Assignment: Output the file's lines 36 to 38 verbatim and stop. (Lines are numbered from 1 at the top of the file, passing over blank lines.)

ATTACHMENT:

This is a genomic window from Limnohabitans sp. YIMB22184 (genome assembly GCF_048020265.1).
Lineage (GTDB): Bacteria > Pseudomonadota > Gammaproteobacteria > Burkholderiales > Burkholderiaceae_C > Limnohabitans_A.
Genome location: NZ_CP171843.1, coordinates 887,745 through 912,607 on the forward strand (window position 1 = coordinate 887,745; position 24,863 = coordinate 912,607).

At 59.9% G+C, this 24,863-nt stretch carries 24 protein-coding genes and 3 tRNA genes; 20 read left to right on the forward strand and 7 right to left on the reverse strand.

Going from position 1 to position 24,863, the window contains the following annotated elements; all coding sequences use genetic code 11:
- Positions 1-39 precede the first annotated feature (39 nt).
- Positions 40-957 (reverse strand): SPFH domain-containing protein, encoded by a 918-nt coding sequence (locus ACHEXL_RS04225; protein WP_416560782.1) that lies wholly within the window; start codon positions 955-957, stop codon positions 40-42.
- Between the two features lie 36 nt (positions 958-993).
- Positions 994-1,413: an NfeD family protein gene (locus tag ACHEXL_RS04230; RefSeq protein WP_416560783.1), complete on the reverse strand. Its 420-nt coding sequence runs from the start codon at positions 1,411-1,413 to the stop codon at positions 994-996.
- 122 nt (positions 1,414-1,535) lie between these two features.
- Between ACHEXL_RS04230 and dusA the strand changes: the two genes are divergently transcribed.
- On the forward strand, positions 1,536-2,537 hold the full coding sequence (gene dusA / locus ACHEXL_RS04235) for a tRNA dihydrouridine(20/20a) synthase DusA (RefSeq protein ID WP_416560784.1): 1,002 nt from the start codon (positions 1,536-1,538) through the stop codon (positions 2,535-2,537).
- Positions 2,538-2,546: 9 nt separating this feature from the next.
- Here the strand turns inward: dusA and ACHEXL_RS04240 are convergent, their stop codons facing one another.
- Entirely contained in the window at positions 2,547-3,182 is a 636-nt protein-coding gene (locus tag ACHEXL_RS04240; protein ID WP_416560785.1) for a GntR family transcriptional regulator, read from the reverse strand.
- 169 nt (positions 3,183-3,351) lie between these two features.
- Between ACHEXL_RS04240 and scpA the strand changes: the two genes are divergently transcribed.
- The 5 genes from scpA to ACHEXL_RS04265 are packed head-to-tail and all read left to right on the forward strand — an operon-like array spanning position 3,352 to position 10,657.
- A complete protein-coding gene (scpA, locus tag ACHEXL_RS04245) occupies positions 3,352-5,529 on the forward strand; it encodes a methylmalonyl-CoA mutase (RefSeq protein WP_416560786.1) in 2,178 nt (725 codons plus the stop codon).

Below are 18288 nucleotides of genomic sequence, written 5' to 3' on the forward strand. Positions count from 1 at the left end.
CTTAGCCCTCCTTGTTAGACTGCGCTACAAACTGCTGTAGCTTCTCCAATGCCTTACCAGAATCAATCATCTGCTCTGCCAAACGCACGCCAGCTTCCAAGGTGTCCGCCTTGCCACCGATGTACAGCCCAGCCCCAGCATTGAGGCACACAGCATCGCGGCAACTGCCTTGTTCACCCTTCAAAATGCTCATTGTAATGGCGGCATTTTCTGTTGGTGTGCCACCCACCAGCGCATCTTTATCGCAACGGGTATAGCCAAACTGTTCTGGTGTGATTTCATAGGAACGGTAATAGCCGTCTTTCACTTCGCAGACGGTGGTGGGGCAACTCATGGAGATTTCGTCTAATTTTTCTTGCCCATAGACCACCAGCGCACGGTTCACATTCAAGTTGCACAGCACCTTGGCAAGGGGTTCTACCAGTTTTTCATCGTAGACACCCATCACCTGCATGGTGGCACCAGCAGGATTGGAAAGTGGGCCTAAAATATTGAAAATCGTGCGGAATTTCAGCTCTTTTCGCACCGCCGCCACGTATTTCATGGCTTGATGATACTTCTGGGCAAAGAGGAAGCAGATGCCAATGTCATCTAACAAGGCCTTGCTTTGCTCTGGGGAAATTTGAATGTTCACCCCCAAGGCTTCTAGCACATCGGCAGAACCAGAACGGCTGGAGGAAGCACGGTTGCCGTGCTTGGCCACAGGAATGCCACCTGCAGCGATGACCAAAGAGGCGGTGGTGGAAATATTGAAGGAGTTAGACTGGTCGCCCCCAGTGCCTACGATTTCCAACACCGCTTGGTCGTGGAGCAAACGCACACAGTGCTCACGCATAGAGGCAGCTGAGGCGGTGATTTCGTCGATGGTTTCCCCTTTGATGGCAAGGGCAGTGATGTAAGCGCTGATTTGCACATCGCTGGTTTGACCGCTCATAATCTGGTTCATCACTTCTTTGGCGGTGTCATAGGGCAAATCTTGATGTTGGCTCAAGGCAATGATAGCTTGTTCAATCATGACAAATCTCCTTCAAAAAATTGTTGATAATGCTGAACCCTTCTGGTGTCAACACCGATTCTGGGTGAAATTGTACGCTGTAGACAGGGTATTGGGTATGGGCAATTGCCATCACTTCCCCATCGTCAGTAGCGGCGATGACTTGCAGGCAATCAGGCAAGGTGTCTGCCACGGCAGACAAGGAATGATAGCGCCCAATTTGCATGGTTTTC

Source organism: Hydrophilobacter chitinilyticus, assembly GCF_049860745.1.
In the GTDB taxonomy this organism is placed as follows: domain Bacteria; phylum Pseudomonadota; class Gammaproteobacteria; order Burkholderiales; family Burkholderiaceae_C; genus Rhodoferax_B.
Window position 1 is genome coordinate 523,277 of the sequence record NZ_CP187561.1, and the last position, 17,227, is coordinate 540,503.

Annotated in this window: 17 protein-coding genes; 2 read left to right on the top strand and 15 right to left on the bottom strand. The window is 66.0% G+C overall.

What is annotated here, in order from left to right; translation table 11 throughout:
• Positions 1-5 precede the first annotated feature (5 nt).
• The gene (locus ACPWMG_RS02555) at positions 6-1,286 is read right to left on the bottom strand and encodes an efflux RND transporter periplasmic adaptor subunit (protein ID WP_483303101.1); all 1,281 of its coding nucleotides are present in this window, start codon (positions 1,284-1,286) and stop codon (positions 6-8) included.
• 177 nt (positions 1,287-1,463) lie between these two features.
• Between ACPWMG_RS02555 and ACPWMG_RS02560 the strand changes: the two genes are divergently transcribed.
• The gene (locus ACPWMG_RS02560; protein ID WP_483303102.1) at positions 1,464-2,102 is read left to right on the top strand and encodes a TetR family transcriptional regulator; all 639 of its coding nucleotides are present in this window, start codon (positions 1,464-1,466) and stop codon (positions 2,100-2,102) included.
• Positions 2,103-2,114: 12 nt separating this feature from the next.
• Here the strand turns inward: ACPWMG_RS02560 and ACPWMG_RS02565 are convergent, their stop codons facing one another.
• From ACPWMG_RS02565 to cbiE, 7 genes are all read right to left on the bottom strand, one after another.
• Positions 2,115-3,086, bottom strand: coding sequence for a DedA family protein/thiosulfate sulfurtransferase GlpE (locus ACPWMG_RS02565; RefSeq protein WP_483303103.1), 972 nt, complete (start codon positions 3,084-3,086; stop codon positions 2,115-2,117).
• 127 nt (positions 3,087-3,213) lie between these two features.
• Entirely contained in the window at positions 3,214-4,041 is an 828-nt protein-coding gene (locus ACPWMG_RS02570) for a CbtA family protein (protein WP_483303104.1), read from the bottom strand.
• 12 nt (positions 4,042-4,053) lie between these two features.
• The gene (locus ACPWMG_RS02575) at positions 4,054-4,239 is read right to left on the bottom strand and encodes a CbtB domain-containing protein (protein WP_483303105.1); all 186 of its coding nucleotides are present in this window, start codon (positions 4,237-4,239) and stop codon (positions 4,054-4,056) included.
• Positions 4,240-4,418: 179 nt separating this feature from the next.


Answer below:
• 127 nt (positions 3,087-3,213) lie between these two features.
• Entirely contained in the window at positions 3,214-4,041 is an 828-nt protein-coding gene (locus ACPWMG_RS02570) for a CbtA family protein (protein WP_483303104.1), read from the bottom strand.
• 12 nt (positions 4,042-4,053) lie between these two features.